The first bit of good news in Libya’s first free election – assuming the preliminary results that have trickled out of ballot boxes so far are accurate – is that a secular-leaning alliance is the winner.

Unlike Egyptians, Tunisians and Moroccans in the aftermath of the Arab Spring uprisings, Libyans have chosen to buck the Islamist trend sweeping across the region. The Muslim Brotherhood and other Islamists, who were declaring just days before the elections that they would garner as much as 60 percent of the vote, have been humbled. They appear to have taken no more than a quarter of the vote – though Islamists seem to have edged out other parties in the Misrata region, one of the fiercest strongholds of opposition to the wicked, violent and capricious dictatorship of Col. Muammar Gaddafi.

The second bit of good news is that a society that was dominated by autocratic regimes even before Gaddafi wrested control from King Idris in 1969 has taken the first substantial step in its cautious transition to a more democratic regime. The elections, which presented over 3,000 candidates competing for 200 seats, were not without turmoil, but violence levels were lower than expected. Armed groups in the eastern region of Benghazi – where Libya’s easily accessible oil reserves, supplying 2% of world demand, are located – stormed a few polling stations, and tribal groups in the long-neglected and isolated south tried to sabotage the voting as well. But voters were not deterred – turnout was over 60%.

It was abundantly clear that Libyans did not want a return to authoritarianism. A full 97% of Libyans surveyed by Oxford Research International in January thought the revolution was absolutely or somewhat right.

BUT THE obstacles on the road to a true democracy are formidable.

Libya carries the legacy of century-old fractures – social, economic, geographic and cultural – unhealed since Italy, in November 1911, first brought together by royal decree the disparate regions of Tripolitania, Cyrenaica and Fezzan under the artificial construction known since 1934 as “Libya” – the Greek term for Northwest Africa.

And Gaddafi ruthlessly exploited this legacy of fractured national identity, intentionally maintaining a state of perpetual change with the constant reshuffling of provincial borders and systems of administration. Street names, place names, universities, even the names of months were constantly in flux, creating a feeling of disorientation. In this atmosphere, it was easier to handily repress, jail, exile or eliminate all potential opponents.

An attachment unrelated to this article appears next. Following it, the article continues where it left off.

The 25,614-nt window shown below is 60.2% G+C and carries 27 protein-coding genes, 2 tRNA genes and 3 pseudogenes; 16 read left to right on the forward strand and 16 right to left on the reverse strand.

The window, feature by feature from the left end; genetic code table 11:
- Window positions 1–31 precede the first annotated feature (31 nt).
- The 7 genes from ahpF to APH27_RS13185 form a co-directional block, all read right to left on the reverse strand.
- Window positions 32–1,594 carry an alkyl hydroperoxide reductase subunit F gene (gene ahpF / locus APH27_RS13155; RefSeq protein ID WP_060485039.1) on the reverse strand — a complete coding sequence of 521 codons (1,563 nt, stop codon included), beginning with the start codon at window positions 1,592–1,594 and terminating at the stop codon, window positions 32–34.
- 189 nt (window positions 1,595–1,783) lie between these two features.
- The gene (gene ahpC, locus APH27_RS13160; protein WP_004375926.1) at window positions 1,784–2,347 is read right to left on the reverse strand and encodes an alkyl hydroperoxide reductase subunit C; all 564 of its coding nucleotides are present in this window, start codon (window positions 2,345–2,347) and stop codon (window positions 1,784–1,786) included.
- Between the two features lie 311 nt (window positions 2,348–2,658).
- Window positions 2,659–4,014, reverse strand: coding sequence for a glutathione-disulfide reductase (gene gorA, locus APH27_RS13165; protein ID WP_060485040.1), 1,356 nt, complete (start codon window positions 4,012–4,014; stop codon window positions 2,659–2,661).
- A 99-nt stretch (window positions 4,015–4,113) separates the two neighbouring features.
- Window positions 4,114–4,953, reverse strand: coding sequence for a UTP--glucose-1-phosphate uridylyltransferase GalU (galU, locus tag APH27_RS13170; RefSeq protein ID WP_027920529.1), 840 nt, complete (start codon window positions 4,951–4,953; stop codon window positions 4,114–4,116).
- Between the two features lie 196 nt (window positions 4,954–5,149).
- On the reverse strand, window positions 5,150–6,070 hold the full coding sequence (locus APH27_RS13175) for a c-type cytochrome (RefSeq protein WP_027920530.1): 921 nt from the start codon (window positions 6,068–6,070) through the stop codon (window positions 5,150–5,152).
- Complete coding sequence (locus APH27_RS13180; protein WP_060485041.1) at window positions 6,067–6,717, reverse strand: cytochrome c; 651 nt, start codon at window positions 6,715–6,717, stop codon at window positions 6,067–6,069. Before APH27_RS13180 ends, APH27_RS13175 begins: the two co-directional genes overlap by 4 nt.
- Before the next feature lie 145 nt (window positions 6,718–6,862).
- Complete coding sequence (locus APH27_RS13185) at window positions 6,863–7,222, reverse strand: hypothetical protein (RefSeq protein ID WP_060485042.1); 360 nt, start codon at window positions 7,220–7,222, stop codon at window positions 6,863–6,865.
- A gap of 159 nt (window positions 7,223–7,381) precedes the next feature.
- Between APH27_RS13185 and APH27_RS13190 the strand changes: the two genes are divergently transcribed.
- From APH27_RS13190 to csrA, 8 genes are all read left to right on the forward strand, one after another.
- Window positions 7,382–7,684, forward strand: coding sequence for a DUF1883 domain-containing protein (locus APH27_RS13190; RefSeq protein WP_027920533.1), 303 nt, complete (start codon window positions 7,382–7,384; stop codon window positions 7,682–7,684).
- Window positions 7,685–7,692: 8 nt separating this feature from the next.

In the post-Gaddafi era, Libya’s unification under a central government is being threatened by a myriad of ad hoc militias, police forces, neighborhood guards and miscellaneous riffraff – not to mention 120 to 130 tribes all armed to the teeth with questionable loyalties. The oil-rich Benghazi region to the east is at odds with the traditional seat of power in Tripoli to the west, and Sirte, Gaddafi’s hometown, is at odds with Misrata, one of the bastions of anti- Gaddafi forces. The southern region is isolated from the rest of the country.

LIBYA MUST proceed cautiously, putting in place the sorts of institutions that are a prerequisite for even the most rudimentary forms of democracy (a representative parliament, a judiciary, strong law enforcement). It must address legitimate concerns about the equitable sharing of natural resources and political power among all the fragmented areas that make up the country. A federalism that empowers local authority would seem to be best suited to Libya, though there must be a proper balance between centralized and local power.

Another order of business – which could be achieved with the aid of NATO forces – is to disarm the myriad gun-toting militias or incorporate them into a national military force.

Libya has a long road to traverse before it sheds the debilitating baggage of its troubled history. But the July 7 elections were a step in the right direction.

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